Sunday, 31 March 2013

Choux Buns

We've always considered choux pastry to be beyond our limited cooking abilities, but choux pastry is amazing. Chocolate eclairs, profiteroles and choux buns are up there with the best cakes/desserts, so we've been meaning to try and make something with choux pastry for a while now. Liz's friend Sarah (who seems to be getting mentioned all the time on this blog these days) bought her a beautiful Ladurée recipe book and we eventually got around to trying their 'Choux a la Rose' recipe yesterday.

Sadly, as our closest supermarkets didn't have anything even vaguely like rose water or rose syrup, we had to go without. So technically we made 'Choux a la Nothing'! I was secretly pleased because rose is a bit gross.

120g plain flour
100ml milk
100ml water
1 tbsp granulated sugar
1 pinch of salt
80g butter
4 eggs (beaten)
A pot of double cream (whipped)
80g white chocolate
Some red food colouring

This recipe takes a while, so make sure you have plenty of time to faff about letting things cool and all that. A Bank Holiday, lazy Sunday afternoon or day off work would be excellent.

Step one: Sift your flower. We never usually bother with this bit when making other things, but thought it was worth the extra effort in this case.

Step two: Put your milk, water, sugar, salt and butter in a saucepan and then it will look something like this...

Step three: Bring this appetising looking mixture to the boil and then remove from the heat. Tip your flower into the hot liquid and then mix it with as much enthusiasm as you can muster until it forms a kind of thick batter/soggy dough. Put it back on a low heat for a minute or two to get rid of some of the moisture.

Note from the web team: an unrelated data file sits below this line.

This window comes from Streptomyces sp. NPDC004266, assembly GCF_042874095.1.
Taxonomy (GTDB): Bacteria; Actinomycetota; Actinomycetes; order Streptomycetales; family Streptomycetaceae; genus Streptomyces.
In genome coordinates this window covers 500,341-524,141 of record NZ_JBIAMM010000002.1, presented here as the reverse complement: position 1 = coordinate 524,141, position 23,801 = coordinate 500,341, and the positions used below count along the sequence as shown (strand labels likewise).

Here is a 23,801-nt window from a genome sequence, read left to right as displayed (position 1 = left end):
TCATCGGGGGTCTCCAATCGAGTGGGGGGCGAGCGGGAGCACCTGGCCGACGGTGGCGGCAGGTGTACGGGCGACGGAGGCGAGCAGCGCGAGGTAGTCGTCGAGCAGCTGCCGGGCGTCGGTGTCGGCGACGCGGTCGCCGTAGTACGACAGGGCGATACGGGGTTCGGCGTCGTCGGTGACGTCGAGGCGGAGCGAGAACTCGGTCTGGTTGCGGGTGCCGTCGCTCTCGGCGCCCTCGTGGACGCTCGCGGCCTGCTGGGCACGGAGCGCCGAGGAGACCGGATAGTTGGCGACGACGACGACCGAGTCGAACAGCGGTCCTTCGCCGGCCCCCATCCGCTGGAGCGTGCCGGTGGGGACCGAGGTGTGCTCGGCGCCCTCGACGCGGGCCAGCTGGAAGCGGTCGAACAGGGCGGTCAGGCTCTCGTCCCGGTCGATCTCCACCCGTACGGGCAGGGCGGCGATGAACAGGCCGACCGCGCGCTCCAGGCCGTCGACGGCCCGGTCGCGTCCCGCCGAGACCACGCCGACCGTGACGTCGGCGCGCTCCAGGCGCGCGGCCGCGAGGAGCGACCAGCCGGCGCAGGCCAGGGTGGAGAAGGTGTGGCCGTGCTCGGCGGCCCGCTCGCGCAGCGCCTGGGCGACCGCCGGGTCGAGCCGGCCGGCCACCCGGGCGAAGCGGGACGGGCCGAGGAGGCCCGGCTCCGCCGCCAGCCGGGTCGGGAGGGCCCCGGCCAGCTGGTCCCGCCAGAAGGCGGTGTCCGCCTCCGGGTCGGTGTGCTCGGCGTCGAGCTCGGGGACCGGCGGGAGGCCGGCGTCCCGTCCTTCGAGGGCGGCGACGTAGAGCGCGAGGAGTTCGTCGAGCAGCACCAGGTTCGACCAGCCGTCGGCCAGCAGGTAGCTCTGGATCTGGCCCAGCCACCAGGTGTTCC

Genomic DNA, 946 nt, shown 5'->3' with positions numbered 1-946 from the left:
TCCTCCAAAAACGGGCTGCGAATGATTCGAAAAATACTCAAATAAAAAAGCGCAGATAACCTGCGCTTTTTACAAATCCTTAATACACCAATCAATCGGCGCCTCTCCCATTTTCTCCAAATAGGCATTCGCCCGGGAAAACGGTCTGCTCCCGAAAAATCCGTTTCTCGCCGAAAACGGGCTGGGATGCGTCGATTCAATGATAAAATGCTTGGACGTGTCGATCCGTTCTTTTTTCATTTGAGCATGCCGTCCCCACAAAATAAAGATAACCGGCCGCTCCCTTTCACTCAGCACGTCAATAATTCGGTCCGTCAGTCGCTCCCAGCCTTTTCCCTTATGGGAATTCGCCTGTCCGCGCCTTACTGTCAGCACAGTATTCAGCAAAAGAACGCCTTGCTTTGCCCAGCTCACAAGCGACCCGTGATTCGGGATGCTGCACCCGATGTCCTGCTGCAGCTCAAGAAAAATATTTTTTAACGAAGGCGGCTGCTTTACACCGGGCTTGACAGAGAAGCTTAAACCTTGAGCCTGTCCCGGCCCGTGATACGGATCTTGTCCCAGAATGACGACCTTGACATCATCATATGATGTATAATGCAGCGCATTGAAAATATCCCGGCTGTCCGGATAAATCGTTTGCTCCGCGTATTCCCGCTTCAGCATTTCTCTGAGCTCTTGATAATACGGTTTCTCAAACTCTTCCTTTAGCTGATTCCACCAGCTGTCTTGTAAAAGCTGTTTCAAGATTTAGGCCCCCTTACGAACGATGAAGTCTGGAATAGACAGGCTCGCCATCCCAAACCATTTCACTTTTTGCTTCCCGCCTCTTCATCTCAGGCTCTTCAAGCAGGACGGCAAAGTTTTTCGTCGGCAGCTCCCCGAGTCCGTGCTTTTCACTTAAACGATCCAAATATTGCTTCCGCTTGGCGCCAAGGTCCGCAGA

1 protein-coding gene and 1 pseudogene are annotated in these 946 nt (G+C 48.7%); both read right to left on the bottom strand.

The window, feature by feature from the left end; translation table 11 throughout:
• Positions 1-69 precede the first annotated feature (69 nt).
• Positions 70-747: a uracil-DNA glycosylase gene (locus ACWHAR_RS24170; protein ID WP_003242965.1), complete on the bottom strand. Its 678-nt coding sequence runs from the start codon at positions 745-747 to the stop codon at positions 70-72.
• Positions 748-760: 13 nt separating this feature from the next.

Step four: Put the mix in a bowl and leave to cool for a bit. We left our bowl on a windowsill to speed things up a little bit, and the unseasonably cold weather really helped us out here!

Step five: When the batter has cooled down a bit, start adding your egg, a little bit at a time so that the batter doesn't split. This bit will look a bit gross and you'll feel like you've completely ruined everything, but don't panic! Persevere and you'll get there. When everything's mixed in and in one large, smooth blob in the middle of your bowl you're ready to get piping!

Step six: Stuff the batter mixture into a piping bag and then pipe circles on to a baking tray with greaseproof paper on it. We used a cookie cutter as a guide for how big we needed to pipe our circles, but you could draw circles on the paper or just do it by eye. The recipe wasn't clear about how thick the circles needed to be, so we did them about 1cm thick. Probably?

Step seven: Put the tray in a pre-heated oven (About 160 degrees) for 10 minutes and then open your oven door slightly to let out some of the steam. Prop the oven door open a little by wedging a wooden spoon in the top and then bake for another half an hour or so (Thankfully our oven is broken and the door doesn't close properly anyway - this is the first time this has actually been an advantage).

Step eight: Poke a little hole in the bottom of your delicious looking buns (To let the steam out) and then leave them to cool on a cooling rack.

Step nine: Now, the recipe calls for creme patisserie here, but we just used whipped double cream because we're lazy like that. Also because whipped cream is amazing. Put the whipped cream (Or creme patisserie if you can be bothered) in a piping bag and then, using the little hole you made earlier, fill each one until you can feel it bulging. You don't want them to burst though, so don't go mad. Here you can see some cream poking out of our buns!

Step ten: Melt some white chocolate and mix in a little red food colouring to get a nice pink colour. Dribble over the top of the buns and leave to set a little while. Then dab some of the leftover whipped cream on the top of each bun. Use this as a glue to stick a raspberry on each of the choux buns. Voila, as the French say.

We were pretty chuffed with the finished results. Maybe being a French patisserie chef isn't as hard as it looks?


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